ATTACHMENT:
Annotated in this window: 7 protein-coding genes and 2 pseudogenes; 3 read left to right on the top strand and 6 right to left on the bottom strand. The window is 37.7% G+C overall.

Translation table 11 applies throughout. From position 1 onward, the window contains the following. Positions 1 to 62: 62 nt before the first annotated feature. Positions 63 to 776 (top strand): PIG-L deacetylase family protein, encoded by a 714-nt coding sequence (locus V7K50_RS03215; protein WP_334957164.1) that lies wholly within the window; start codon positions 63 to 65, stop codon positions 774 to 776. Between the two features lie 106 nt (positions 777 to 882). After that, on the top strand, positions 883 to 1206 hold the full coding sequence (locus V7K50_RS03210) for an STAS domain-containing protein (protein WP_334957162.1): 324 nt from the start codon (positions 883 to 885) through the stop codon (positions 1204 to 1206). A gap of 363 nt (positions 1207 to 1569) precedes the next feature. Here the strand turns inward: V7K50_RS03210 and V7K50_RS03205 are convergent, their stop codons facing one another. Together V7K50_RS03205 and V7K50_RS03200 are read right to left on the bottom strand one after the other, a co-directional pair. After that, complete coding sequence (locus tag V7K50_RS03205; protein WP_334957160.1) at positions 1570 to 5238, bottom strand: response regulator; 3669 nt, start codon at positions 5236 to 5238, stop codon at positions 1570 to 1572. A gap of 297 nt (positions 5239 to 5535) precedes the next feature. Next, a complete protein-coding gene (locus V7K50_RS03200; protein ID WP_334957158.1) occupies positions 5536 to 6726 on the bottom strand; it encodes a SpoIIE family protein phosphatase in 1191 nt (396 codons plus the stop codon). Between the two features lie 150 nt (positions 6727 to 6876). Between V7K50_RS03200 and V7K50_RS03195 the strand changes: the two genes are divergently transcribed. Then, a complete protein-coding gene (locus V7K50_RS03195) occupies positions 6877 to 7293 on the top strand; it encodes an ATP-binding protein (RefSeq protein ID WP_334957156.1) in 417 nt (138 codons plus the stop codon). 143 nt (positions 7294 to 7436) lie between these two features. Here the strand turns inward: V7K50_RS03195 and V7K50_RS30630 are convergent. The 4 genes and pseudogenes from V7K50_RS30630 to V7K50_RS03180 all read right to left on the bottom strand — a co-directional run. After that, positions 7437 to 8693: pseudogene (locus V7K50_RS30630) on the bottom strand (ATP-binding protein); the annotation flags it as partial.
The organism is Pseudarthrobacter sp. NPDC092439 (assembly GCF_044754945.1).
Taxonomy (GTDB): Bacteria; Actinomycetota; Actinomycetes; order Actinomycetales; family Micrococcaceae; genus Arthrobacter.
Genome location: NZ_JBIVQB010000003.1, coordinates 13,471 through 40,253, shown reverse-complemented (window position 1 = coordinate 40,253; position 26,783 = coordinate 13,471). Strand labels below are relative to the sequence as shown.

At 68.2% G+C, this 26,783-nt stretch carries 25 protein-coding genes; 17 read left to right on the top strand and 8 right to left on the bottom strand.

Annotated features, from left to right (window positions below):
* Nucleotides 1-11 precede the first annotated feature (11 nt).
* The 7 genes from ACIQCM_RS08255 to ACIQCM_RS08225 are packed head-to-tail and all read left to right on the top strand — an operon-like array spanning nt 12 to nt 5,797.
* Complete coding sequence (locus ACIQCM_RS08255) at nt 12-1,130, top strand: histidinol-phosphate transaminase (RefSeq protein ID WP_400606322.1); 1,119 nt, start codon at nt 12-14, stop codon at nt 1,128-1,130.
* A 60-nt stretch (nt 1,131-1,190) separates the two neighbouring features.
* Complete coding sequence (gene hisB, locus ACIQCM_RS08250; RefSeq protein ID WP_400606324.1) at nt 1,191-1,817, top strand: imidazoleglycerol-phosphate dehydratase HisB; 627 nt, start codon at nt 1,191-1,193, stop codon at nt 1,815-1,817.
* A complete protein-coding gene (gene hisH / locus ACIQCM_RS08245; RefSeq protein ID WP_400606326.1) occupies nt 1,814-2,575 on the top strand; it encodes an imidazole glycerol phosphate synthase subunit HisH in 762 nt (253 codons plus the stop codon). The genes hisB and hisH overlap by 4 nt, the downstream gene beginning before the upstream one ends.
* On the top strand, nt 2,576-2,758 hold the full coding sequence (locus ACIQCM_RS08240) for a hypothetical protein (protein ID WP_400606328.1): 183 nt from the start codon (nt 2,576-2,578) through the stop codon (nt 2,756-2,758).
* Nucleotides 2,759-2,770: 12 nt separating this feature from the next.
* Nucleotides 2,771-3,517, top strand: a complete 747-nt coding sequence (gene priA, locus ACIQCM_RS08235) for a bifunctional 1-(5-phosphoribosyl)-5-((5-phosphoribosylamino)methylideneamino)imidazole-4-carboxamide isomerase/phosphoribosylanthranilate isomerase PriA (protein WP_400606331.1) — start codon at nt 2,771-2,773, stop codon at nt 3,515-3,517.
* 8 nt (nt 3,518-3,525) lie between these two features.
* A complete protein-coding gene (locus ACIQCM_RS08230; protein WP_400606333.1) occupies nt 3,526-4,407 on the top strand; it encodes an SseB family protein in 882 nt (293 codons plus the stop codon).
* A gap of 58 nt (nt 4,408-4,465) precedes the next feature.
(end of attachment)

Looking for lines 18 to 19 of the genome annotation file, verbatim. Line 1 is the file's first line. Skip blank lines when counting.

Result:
* A complete protein-coding gene (locus ACIQCM_RS08230; protein WP_400606333.1) occupies nt 3,526-4,407 on the top strand; it encodes an SseB family protein in 882 nt (293 codons plus the stop codon).
* A gap of 58 nt (nt 4,408-4,465) precedes the next feature.